There is, of course, at least one model structure on any category in which every object is both fibrant and cofibrant, but it's not that interesting: the weak equivalences are just the isomorphisms and everything is a fibration and a cofibration. (-:

However, I'm pretty sure there is not a model structure on simplicial sets in which the cofibrations are the monomorphisms (as in the Kan and the Joyal model structures) and in which everything is fibrant. In fact, quite generally, for any class of cofibrations in a suitably well-behaved category there is a smallest class of weak equivalences forming a model structure (corresponding to a largest class of fibrations), called the "left-determined model structure." Of course, any model structure with the same cofibrations will then be a left Bousfield localization of the left-determined one. We can then ask what the fibrant objects are in the left-determined model structure.

Left-determined model structures were first studied by Rosicky and Tholen in "Left-determined model categories and universal homotopy theories," and the construction was given a more explicit description by Olschok in "Left-determined model categories for locally presentable categories." According to Olschok, in the model structure on simplicial sets that is left-determined by the monomorphisms, the fibrant objects can be described as those for which $X\to 1$ has the RLP relative to the class of maps of the form

$$ i_n \;\square\; \gamma_i \;\square\; \gamma \;\square\; \dots \;\square\; \gamma $$

where $\square$ denotes a pushout product, $i_n: \partial\Delta^n \hookrightarrow\Delta^n$ is the inclusion of a boundary, $J$ is the nerve of the walking isomorphism, $\gamma: 2\to J$ is the inclusion of the two vertices, and $\gamma_0,\gamma_1:1\to J$ are the two inclusions of single vertices. (This follows from his description because $2\to J \to 1$ is a (mono, trivial fibration) factorization, see his Remark 4.17.) Evidently not every simplicial set has this property.

The best intuition I have so far for an object $X$ like this is that (1) if we look at the "equivalences" in $X$, i.e. simplices equipped with specified inverses, then these equivalences can be "composed" and thus form a sort (cubical-ish) of $\infty$-groupoid (this corresponds to lifting for the above maps with $n=0$), while (2) the non-equivalence simplices can't necessarily be composed, but can be "transported" along equivalences on their boundaries (this is $n\gt 0$).

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That's what I was thinking, spending a week thinking of nothing else. –  Harry Gindi Feb 6 '10 at 16:55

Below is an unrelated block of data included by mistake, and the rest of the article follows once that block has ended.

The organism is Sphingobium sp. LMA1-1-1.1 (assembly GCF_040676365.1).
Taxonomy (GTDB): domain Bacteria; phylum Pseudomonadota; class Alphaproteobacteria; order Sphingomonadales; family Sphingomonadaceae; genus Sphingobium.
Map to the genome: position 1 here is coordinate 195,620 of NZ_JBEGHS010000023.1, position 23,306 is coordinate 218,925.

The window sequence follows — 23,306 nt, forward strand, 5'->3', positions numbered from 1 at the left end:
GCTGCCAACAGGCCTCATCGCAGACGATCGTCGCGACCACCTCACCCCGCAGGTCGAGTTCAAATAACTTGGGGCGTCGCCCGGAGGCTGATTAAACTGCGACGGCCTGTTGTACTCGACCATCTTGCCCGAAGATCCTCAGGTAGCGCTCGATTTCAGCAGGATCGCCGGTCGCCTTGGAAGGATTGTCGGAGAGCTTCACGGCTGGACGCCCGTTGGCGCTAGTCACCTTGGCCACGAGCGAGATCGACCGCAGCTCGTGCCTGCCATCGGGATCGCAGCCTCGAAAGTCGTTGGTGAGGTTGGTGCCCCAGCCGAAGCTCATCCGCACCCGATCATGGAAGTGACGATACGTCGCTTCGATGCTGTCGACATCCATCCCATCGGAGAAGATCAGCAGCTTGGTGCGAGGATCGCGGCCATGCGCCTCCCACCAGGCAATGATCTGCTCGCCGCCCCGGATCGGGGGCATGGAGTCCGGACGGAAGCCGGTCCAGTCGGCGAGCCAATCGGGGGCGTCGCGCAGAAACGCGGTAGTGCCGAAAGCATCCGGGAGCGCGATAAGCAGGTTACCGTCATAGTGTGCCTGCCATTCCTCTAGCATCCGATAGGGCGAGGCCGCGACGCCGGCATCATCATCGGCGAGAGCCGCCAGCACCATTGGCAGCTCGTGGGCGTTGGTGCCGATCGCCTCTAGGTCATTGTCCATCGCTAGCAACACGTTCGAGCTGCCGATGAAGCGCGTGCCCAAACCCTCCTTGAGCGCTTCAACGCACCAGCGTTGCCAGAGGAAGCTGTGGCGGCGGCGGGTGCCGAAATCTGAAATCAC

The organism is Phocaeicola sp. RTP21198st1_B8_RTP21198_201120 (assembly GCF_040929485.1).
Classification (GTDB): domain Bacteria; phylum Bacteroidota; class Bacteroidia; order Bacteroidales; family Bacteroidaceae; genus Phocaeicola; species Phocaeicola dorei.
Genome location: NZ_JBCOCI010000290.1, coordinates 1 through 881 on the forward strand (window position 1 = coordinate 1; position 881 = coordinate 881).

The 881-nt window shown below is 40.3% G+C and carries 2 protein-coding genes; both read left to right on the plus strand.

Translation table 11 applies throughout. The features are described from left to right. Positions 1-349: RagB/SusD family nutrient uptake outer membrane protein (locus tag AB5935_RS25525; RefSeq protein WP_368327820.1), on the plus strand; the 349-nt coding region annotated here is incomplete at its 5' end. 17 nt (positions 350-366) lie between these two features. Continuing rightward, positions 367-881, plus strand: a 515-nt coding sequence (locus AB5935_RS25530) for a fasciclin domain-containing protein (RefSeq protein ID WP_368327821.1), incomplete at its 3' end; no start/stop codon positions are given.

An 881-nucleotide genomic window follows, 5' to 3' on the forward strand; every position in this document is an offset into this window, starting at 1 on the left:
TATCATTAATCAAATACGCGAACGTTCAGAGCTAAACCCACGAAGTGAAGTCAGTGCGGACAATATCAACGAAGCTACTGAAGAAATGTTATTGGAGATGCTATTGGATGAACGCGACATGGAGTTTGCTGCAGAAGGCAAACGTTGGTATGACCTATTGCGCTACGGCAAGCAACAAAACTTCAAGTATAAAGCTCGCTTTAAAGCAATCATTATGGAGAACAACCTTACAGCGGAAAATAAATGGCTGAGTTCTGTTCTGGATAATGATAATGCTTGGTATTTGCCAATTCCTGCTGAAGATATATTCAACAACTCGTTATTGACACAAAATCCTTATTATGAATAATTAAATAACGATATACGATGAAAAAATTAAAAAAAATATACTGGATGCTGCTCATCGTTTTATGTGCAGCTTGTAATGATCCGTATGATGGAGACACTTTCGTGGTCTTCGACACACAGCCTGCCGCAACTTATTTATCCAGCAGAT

Come on, Mike. You of all people should get that reference. –  Harry Gindi Feb 6 '10 at 17:01
    
I'm not really sure what J is in this context, but it looks to me that in this largest class of fibrations Delta^1 can't be fibrant. (In particular, the map Delta^1-->1 likely doesn't have the RLP with respect to the map gamma, when the two vertices are mapped to the two distinct vertices of Delta^1.) –  Inna Feb 6 '10 at 21:39
    
@Inna, gamma itself is not one of the maps we're looking at, only gamma box-producted with i_n and gamma_i. –  Mike Shulman Feb 6 '10 at 22:21

I've gotten a bit lost with the revisions and subquestions, but let me try to summarize some of the discussions of the Bourbon Seminar about this question.

First, note that the usual argument that abelian group objects are automatically fibrant falls apart entirely in the context of commutative monoids. More specifically, the "least fibrant" simplicial sets out there admit a commutative monoid structure.

Example. Consider the "principal spine" $P:=\Delta^1\sqcup^{\Delta^0}\Delta^1\sqcup^{\Delta^0}\cdots\sqcup^{\Delta^0}\Delta^1\subset\Delta^n$. The set $P_0=\{0,1,\dots,n\}$ of $0$-simplices admit a commutative monoid structure given by taking the maximum. This extends in a canonical fashion to the simplicial set $P$ itself. Observe that this kind of example satisfies no inner horn-filling condition.

Second, to enlarge slightly on Reid's comment above, note that, unlike the situation with abelian group objects, the homotopy groups of a commutative monoid based at the identity cannot characterize the weak equivalences, even between fibrant objects. That is, the functor $\pi_{\ast}:s\mathbf{Comm}\to\mathbf{Ab}^{\mathrm{gr}}$ is not conservative in the sense that a map $X\to Y$ between Kan-fibrant commutative monoids is a weak equivalence if and only if $\pi_{\ast}(X)\to\pi_{\ast}(Y)$ is an isomorphism. (Of course it would be if we restricted to the class of connected objects.) This leads to the following, which should be at the heart of any Dold-Kan correspondence.

Challenge. Find an "algebraic" category $\mathbf{A}$ and a conservative functor $\Pi:s\mathbf{Comm}\to\mathbf{A}$.

Of course there are plenty of pairs $(\mathbf{A},\Pi)$ of this kind. (After all, the initial one is the homotopy category.) But it is not obvious how algebraic these can be made.

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Joyal's model category for quasicategories might be a step in the direction that you're going, though it does not answer your question in itself. In particular, it has more fibrant objects than the usual model structure does, but the same weak equivalences between Kan complexes. (In fact the usual structure is a Bousfield localization of Joyal's structure with Kan complexes the fibrant objects.)

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I think Chris is intimiately aware of the Joyal model structure. If memory serves me right, he is a homotopy theorist. –  Harry Gindi Feb 5 '10 at 23:15
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Thanks for pointing this out Allison. Your right, this is exactly in the same spirit of what I'm hoping to see. The Joyal model structure is not equivalent to the usual one, but it is very interesting and useful. It has more fibrant objects, and the weak equivalences between the Kan complexes are the usual sort, as you pointed out. It would be great if this can be pushed even further. –  Chris Schommer-Pries Feb 6 '10 at 3:02